"Autobiographies of great nations are written in three manuscripts – a book of deeds, a book of words, and a book of art.
Of the three, I would choose the latter as truest testimony." - Sir Kenneth Smith, Great Civilisations

"I must write each day without fail, not so much for the success of the work, as in order not to get out of my routine." - Leo Tolstoy

I have never believed that one should wait until one is inspired because I think the pleasures of not writing are so
great that if you ever start indulging them you will never write again. - John Updike

"The life of every man is a diary in which he means to write one story, and writes another; and his humblest hour
is when he compares the volume as it is with what he vowed to make it." - J.M. Barrie, Peter Pan

Saturday, November 13, 2010

RE Slater - The Concept of Justice

November saw me writing again but not like I had been the year before when I was hungry to write and felt more highly creative.  And yet, during the past months, I have added several new poems, though my main task had been to re-read and edit my finished poems after having printed them into a singular collection back in June. Currently I have read or edited the first third of my poems but have so many more to read and consider that I believe it will take another year or two while writing and developing newer poems during this same time period. Moreover, time and distance has allowed me a more dispassionate review of my work, as I consider (i) whether the material is "readable" and "understandable"; (ii) whether the themes have gotten lost in the words; and, (iii) whether the style or "synchronistic beat" of the verse is how it was intended to be.  Ideally, I do not wish to re-write any of these older poems, but some seem so awkward as to require another editorial visit before leaving them in a final, more publishable form.

Most recently I have been working on a single ode these past several months that has driven me to distraction. I cannot seem to find its voice. What is written has become too preachy, too strident. Many times I have thought about deleting the entire verse and walking away from it. It has become one of my least favorites poems after having promised so much when I first set about composing it. It's entitled "Behold The Ruins of Athens" which was an altogether original title for me until I looked it up after completing it to find George Hill's magnificent piece. Ah well, at least it was original in thought and production, making me glad that I had composed it first before seeing Mr. Hill's most excellent work.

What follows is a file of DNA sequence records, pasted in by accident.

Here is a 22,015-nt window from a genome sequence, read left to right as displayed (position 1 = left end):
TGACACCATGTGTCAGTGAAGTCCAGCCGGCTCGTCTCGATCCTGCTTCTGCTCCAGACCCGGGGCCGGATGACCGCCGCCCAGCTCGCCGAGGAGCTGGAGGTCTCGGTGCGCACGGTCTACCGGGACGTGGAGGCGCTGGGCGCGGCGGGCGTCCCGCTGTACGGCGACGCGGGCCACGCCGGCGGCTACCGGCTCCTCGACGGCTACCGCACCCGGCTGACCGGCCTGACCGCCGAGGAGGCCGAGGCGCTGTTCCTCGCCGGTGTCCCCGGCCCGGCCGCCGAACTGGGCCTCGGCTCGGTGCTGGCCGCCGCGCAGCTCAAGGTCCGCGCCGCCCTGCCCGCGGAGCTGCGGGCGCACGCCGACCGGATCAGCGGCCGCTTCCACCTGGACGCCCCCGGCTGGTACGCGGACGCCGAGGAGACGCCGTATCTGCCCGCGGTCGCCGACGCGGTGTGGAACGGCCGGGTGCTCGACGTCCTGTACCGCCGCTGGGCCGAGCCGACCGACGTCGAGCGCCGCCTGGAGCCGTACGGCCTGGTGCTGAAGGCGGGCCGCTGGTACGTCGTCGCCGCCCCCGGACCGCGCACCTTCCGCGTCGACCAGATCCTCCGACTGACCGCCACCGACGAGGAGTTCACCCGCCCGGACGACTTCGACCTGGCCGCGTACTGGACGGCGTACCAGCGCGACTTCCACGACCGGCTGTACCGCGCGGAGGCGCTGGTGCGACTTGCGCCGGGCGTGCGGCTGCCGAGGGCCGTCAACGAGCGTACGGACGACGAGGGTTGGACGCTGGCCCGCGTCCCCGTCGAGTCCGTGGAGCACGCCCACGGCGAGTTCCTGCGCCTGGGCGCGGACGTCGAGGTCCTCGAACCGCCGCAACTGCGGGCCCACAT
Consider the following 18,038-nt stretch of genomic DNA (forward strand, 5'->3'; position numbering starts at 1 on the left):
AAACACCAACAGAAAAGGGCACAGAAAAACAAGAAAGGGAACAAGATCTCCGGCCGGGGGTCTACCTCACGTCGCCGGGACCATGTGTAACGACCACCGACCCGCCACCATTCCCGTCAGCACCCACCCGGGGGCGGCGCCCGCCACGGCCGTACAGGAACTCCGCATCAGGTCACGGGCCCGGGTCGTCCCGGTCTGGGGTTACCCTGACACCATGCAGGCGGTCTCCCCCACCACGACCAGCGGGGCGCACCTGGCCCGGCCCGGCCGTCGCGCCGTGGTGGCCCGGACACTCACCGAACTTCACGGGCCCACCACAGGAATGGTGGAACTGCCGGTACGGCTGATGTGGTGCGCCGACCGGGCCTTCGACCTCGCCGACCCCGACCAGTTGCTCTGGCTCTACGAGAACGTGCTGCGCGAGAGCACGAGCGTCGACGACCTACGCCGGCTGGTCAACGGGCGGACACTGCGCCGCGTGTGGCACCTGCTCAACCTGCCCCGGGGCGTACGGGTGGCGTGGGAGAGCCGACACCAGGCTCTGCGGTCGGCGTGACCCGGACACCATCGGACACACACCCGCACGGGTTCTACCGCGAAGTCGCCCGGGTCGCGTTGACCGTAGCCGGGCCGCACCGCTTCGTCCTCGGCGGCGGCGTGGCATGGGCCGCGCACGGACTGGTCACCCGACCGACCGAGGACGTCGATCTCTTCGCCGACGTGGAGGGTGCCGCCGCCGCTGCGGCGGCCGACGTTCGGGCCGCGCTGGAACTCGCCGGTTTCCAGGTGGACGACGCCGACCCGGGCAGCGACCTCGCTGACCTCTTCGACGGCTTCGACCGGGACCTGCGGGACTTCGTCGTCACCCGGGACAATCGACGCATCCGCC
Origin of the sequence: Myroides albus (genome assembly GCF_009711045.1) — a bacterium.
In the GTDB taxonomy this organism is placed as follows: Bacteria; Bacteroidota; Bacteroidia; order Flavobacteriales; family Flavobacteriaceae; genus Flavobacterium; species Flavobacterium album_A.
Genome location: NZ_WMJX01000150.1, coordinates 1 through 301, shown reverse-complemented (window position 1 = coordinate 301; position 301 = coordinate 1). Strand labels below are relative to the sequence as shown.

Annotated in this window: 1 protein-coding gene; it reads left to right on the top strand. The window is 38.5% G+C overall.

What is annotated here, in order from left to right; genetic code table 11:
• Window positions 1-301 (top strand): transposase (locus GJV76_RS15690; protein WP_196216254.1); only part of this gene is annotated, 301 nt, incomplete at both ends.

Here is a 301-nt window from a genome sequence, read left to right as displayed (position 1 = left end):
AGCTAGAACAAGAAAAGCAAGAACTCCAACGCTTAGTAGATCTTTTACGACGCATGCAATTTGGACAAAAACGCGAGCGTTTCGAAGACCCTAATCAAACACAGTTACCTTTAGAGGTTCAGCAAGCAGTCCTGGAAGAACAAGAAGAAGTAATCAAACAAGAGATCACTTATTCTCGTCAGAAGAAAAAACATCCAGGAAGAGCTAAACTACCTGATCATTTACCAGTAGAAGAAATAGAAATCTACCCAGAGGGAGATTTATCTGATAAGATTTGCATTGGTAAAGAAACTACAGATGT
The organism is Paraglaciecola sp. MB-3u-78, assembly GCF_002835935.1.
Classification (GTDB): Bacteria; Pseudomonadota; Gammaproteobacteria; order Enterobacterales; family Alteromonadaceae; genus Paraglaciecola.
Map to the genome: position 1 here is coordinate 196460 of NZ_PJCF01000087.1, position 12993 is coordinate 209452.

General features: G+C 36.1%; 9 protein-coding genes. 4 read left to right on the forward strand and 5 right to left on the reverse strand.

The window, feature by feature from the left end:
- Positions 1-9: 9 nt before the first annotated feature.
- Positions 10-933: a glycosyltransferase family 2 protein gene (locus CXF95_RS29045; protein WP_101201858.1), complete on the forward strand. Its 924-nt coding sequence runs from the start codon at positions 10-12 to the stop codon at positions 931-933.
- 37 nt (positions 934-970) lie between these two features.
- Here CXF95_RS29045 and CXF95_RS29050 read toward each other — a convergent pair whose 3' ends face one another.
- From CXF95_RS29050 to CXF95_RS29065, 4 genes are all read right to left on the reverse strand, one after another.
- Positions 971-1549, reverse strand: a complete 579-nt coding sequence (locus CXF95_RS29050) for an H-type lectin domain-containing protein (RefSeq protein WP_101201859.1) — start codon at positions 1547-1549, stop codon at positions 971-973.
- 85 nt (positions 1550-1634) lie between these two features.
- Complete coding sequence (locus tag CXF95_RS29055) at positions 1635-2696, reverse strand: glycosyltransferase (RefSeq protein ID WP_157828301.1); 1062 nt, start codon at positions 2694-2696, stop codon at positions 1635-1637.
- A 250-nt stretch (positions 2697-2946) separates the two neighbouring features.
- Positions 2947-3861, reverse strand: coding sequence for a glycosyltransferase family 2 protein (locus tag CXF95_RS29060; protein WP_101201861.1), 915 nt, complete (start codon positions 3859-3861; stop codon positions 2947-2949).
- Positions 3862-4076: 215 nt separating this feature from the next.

In summary, "Athens" consists of two pages, and though short, it's subject matter felt quite dense and complex; refused to simplify itself; and demanded that the reader read slow down enough to think through the word pictures and ideas presented within its narrative in constructive, thoughtful, fashion.  In hindsight I had thought about pulling this poem apart and re-composing one or two of its major ideas, but instead plowed on to put all my emotions and thoughts into tightly constructed phrases while hoping for the best.

And because "Athens" is so blunt and massive in its structure I finally decided on reconstructing it through the course of several drafts, wishing to slow the reader down to hear what I was trying to say.  Thus, the poem's original form was in 2x6 line meter which I indented every second line.  But the lines were overlong like my "Stars and Moon" piece and so, after three months of re-writing it ad-nauseam I decided on an entirely new poetic verse structure.  At first I tried a simple 4-verse meter to replace every two lines of the ode.  But this didn't work and served to "mudge up" its flow and rhythm.  Next I tried doubling the 6-line meter into an extended 12-verse format. This I liked a lot but then I modified it again by adding a tabbed indentation to every second line and that seemed to do the trick. It slowed the reader down just enough to consider the words while not overwhelming the voice and rhythm of the poetic ode. In fact, it seemed to "stretch out" the complex of ideas that it holds while "simplifying" the poetic ode overall.

These changes further necessitated a re-composition of several other related odes  each as similar in thematic tone and structure. And eventually, because of their similar voices and contents I placed them all together, side-by-side,  under a new chapter-heading entitled "Of Justice, War and Anthems". Thus I have four separate pieces that address the concept of justice and our personal response-and-accountability for justice's conveyance within society each day of our lives. Where these emotions came from I'm not sure - maybe from acts of injustice I saw as a youth, or perhaps from my reading of the Christian bible, especially in the historical sections of the Old Testament. But whatever the reasonings, I have attempted to recall those early formative and raw emotions into these poetic sections as imperative catalysts for acts of justice to be committed in the world today.